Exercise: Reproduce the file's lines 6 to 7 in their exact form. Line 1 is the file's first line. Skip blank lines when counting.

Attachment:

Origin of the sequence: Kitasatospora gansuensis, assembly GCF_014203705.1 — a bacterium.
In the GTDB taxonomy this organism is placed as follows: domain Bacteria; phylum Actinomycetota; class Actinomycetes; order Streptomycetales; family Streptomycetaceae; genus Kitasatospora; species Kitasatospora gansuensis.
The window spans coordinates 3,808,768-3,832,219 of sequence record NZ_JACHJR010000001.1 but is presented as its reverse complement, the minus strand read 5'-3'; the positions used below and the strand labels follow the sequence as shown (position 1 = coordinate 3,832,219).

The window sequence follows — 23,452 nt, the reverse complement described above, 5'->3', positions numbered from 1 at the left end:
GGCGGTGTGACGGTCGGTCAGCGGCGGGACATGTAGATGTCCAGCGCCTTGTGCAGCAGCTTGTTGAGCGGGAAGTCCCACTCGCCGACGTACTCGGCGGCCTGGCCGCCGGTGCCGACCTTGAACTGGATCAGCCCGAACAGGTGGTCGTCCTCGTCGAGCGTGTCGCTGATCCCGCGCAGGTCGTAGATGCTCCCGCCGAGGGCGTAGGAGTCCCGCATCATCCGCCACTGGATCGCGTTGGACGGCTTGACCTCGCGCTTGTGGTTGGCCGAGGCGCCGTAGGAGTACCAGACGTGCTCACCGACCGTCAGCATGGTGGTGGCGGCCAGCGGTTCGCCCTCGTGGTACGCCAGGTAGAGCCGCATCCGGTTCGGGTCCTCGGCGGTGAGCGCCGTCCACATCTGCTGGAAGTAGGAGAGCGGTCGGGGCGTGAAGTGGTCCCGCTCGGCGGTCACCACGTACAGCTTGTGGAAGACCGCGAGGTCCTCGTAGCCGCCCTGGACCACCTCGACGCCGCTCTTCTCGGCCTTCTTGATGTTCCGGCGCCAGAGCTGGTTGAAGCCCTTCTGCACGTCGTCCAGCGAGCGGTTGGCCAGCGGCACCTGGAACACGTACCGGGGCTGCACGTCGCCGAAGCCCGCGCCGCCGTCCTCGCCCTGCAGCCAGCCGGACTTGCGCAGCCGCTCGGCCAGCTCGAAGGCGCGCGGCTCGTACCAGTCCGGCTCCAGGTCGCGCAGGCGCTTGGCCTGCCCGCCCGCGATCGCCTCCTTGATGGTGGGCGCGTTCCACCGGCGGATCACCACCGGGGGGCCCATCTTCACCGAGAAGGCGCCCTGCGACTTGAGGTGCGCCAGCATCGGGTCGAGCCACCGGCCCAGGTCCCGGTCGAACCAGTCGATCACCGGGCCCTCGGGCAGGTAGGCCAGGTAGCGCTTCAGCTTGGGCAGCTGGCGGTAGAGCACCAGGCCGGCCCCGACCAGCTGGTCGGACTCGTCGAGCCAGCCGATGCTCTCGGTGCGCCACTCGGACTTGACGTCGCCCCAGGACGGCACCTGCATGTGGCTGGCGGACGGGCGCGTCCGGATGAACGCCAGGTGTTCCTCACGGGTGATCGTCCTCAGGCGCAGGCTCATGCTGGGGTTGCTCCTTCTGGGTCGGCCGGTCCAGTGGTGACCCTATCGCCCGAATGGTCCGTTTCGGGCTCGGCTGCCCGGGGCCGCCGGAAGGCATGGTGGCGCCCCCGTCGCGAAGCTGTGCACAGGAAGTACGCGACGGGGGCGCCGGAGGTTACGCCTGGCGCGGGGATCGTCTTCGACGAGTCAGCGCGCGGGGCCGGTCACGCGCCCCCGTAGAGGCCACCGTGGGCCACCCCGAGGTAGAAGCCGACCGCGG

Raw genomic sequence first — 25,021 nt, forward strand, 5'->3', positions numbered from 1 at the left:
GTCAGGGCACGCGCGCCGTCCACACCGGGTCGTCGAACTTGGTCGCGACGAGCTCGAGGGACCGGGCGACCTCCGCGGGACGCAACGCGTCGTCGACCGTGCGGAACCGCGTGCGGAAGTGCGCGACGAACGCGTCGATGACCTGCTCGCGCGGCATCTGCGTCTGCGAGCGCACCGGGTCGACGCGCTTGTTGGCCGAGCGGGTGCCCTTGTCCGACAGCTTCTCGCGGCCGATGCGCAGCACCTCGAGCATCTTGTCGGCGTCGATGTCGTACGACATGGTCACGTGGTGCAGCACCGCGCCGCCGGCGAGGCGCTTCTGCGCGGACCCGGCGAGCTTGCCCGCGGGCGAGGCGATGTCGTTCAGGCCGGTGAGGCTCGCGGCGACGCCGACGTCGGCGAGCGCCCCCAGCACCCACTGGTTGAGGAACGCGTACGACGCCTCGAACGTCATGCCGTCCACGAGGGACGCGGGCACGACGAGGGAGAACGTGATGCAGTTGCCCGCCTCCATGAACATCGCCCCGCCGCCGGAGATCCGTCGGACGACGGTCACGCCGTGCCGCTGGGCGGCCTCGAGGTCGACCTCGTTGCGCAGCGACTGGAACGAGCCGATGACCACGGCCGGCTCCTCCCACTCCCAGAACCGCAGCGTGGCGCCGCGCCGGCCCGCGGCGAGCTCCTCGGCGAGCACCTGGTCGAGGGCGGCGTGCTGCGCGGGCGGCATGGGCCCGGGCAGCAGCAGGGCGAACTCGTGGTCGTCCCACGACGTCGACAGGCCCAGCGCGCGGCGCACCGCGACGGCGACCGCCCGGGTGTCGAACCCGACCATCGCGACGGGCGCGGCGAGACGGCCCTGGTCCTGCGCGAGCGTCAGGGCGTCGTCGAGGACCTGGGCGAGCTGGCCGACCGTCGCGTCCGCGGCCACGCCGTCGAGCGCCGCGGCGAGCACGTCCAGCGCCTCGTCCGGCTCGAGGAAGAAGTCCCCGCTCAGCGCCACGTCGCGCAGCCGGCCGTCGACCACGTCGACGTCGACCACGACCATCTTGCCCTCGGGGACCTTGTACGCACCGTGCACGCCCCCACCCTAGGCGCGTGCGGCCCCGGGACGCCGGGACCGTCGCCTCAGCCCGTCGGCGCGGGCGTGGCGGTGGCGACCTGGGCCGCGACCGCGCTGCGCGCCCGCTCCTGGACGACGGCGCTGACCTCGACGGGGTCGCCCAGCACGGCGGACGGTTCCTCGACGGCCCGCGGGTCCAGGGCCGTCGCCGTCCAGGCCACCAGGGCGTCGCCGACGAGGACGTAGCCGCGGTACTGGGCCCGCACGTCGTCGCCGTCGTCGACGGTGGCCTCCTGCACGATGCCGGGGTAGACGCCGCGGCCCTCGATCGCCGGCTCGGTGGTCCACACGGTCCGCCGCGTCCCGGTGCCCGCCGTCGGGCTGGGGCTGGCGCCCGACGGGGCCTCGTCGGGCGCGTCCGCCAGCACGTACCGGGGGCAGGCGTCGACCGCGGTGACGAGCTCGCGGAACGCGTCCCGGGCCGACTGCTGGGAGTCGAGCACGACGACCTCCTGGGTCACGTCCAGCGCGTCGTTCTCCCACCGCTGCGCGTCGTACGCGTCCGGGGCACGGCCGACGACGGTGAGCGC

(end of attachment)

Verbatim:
Raw genomic sequence first — 25,021 nt, forward strand, 5'->3', positions numbered from 1 at the left:
GTCAGGGCACGCGCGCCGTCCACACCGGGTCGTCGAACTTGGTCGCGACGAGCTCGAGGGACCGGGCGACCTCCGCGGGACGCAACGCGTCGTCGACCGTGCGGAACCGCGTGCGGAAGTGCGCGACGAACGCGTCGATGACCTGCTCGCGCGGCATCTGCGTCTGCGAGCGCACCGGGTCGACGCGCTTGTTGGCCGAGCGGGTGCCCTTGTCCGACAGCTTCTCGCGGCCGATGCGCAGCACCTCGAGCATCTTGTCGGCGTCGATGTCGTACGACATGGTCACGTGGTGCAGCACCGCGCCGCCGGCGAGGCGCTTCTGCGCGGACCCGGCGAGCTTGCCCGCGGGCGAGGCGATGTCGTTCAGGCCGGTGAGGCTCGCGGCGACGCCGACGTCGGCGAGCGCCCCCAGCACCCACTGGTTGAGGAACGCGTACGACGCCTCGAACGTCATGCCGTCCACGAGGGACGCGGGCACGACGAGGGAGAACGTGATGCAGTTGCCCGCCTCCATGAACATCGCCCCGCCGCCGGAGATCCGTCGGACGACGGTCACGCCGTGCCGCTGGGCGGCCTCGAGGTCGACCTCGTTGCGCAGCGACTGGAACGAGCCGATGACCACGGCCGGCTCCTCCCACTCCCAGAACCGCAGCGTGGCGCCGCGCCGGCCCGCGGCGAGCTCCTCGGCGAGCACCTGGTCGAGGGCGGCGTGCTGCGCGGGCGGCATGGGCCCGGGCAGCAGCAGGGCGAACTCGTGGTCGTCCCACGACGTCGACAGGCCCAGCGCGCGGCGCACCGCGACGGCGACCGCCCGGGTGTCGAACCCGACCATCGCGACGGGCGCGGCGAGACGGCCCTGGTCCTGCGCGAGCGTCAGGGCGTCGTCGAGGACCTGGGCGAGCTGGCCGACCGTCGCGTCCGCGGCCACGCCGTCGAGCGCCGCGGCGAGCACGTCCAGCGCCTCGTCCGGCTCGAGGAAGAAGTCCCCGCTCAGCGCCACGTCGCGCAGCCGGCCGTCGACCACGTCGACGTCGACCACGACCATCTTGCCCTCGGGGACCTTGTACGCACCGTGCACGCCCCCACCCTAGGCGCGTGCGGCCCCGGGACGCCGGGACCGTCGCCTCAGCCCGTCGGCGCGGGCGTGGCGGTGGCGACCTGGGCCGCGACCGCGCTGCGCGCCCGCTCCTGGACGACGGCGCTGACCTCGACGGGGTCGCCCAGCACGGCGGACGGTTCCTCGACGGCCCGCGGGTCCAGGGCCGTCGCCGTCCAGGCCACCAGGGCGTCGCCGACGAGGACGTAGCCGCGGTACTGGGCCCGCACGTCGTCGCCGTCGTCGACGGTGGCCTCCTGCACGATGCCGGGGTAGACGCCGCGGCCCTCGATCGCCGGCTCGGTGGTCCACACGGTCCGCCGCGTCCCGGTGCCCGCCGTCGGGCTGGGGCTGGCGCCCGACGGGGCCTCGTCGGGCGCGTCCGCCAGCACGTACCGGGGGCAGGCGTCGACCGCGGTGACGAGCTCGCGGAACGCGTCCCGGGCCGACTGCTGGGAGTCGAGCACGACGACCTCCTGGGTCACGTCCAGCGCGTCGTTCTCCCACCGCTGCGCGTCGTACGCGTCCGGGGCACGGCCGACGACGGTGAGCGC